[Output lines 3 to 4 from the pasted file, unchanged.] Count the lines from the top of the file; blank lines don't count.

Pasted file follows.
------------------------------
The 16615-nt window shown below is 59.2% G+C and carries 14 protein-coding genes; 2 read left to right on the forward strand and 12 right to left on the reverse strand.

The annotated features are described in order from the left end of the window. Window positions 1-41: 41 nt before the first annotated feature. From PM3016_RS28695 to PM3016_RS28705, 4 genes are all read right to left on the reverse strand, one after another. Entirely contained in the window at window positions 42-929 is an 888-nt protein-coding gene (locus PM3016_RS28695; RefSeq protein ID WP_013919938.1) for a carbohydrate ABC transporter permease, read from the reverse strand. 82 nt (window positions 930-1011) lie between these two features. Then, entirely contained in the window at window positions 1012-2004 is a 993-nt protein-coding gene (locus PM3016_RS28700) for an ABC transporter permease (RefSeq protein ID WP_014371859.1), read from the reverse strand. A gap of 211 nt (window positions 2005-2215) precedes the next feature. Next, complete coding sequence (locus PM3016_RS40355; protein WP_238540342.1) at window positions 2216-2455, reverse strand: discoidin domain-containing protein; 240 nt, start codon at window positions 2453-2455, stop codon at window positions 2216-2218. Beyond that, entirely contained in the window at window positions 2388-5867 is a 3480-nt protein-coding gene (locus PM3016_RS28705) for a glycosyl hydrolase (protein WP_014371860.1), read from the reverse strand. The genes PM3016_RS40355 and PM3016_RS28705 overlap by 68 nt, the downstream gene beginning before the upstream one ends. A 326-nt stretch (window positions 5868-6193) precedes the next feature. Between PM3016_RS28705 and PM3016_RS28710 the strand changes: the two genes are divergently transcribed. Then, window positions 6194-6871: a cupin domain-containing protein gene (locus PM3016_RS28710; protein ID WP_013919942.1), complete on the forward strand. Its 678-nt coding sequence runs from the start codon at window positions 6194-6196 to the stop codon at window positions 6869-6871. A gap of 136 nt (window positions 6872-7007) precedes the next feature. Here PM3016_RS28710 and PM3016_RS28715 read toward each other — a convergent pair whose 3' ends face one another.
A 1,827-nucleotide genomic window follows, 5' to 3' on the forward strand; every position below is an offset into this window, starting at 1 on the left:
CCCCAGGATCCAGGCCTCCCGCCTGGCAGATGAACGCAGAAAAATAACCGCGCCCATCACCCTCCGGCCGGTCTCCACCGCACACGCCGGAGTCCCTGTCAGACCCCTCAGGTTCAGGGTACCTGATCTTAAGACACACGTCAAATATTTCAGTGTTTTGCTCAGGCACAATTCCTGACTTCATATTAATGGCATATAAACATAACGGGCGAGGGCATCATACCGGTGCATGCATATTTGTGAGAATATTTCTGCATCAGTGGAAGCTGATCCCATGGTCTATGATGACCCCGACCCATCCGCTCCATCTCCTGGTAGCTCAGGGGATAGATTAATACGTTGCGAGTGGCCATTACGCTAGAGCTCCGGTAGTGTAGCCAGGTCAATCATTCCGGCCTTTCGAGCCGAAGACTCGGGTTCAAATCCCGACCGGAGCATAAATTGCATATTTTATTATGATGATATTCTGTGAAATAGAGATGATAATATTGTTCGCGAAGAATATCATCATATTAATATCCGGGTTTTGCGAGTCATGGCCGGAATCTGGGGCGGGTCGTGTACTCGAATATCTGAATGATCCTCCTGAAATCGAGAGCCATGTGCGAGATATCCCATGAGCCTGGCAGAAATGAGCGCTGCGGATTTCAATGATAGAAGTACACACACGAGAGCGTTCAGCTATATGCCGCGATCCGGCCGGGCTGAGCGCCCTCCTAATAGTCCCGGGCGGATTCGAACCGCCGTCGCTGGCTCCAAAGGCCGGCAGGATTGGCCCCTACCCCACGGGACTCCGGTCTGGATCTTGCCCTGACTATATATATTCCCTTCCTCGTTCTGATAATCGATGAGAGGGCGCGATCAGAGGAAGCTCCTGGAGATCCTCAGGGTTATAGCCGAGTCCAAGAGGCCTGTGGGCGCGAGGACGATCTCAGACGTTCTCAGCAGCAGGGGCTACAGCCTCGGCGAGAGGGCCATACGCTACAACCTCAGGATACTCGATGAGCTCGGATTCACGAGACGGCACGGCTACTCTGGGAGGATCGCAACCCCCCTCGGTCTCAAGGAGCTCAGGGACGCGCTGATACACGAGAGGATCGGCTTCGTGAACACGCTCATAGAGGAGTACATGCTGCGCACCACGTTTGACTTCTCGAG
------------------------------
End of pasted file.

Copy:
A 1,827-nucleotide genomic window follows, 5' to 3' on the forward strand; every position below is an offset into this window, starting at 1 on the left:
CCCCAGGATCCAGGCCTCCCGCCTGGCAGATGAACGCAGAAAAATAACCGCGCCCATCACCCTCCGGCCGGTCTCCACCGCACACGCCGGAGTCCCTGTCAGACCCCTCAGGTTCAGGGTACCTGATCTTAAGACACACGTCAAATATTTCAGTGTTTTGCTCAGGCACAATTCCTGACTTCATATTAATGGCATATAAACATAACGGGCGAGGGCATCATACCGGTGCATGCATATTTGTGAGAATATTTCTGCATCAGTGGAAGCTGATCCCATGGTCTATGATGACCCCGACCCATCCGCTCCATCTCCTGGTAGCTCAGGGGATAGATTAATACGTTGCGAGTGGCCATTACGCTAGAGCTCCGGTAGTGTAGCCAGGTCAATCATTCCGGCCTTTCGAGCCGAAGACTCGGGTTCAAATCCCGACCGGAGCATAAATTGCATATTTTATTATGATGATATTCTGTGAAATAGAGATGATAATATTGTTCGCGAAGAATATCATCATATTAATATCCGGGTTTTGCGAGTCATGGCCGGAATCTGGGGCGGGTCGTGTACTCGAATATCTGAATGATCCTCCTGAAATCGAGAGCCATGTGCGAGATATCCCATGAGCCTGGCAGAAATGAGCGCTGCGGATTTCAATGATAGAAGTACACACACGAGAGCGTTCAGCTATATGCCGCGATCCGGCCGGGCTGAGCGCCCTCCTAATAGTCCCGGGCGGATTCGAACCGCCGTCGCTGGCTCCAAAGGCCGGCAGGATTGGCCCCTACCCCACGGGACTCCGGTCTGGATCTTGCCCTGACTATATATATTCCCTTCCTCGTTCTGATAATCGATGAGAGGGCGCGATCAGAGGAAGCTCCTGGAGATCCTCAGGGTTATAGCCGAGTCCAAGAGGCCTGTGGGCGCGAGGACGATCTCAGACGTTCTCAGCAGCAGGGGCTACAGCCTCGGCGAGAGGGCCATACGCTACAACCTCAGGATACTCGATGAGCTCGGATTCACGAGACGGCACGGCTACTCTGGGAGGATCGCAACCCCCCTCGGTCTCAAGGAGCTCAGGGACGCGCTGATACACGAGAGGATCGGCTTCGTGAACACGCTCATAGAGGAGTACATGCTGCGCACCACGTTTGACTTCTCGAG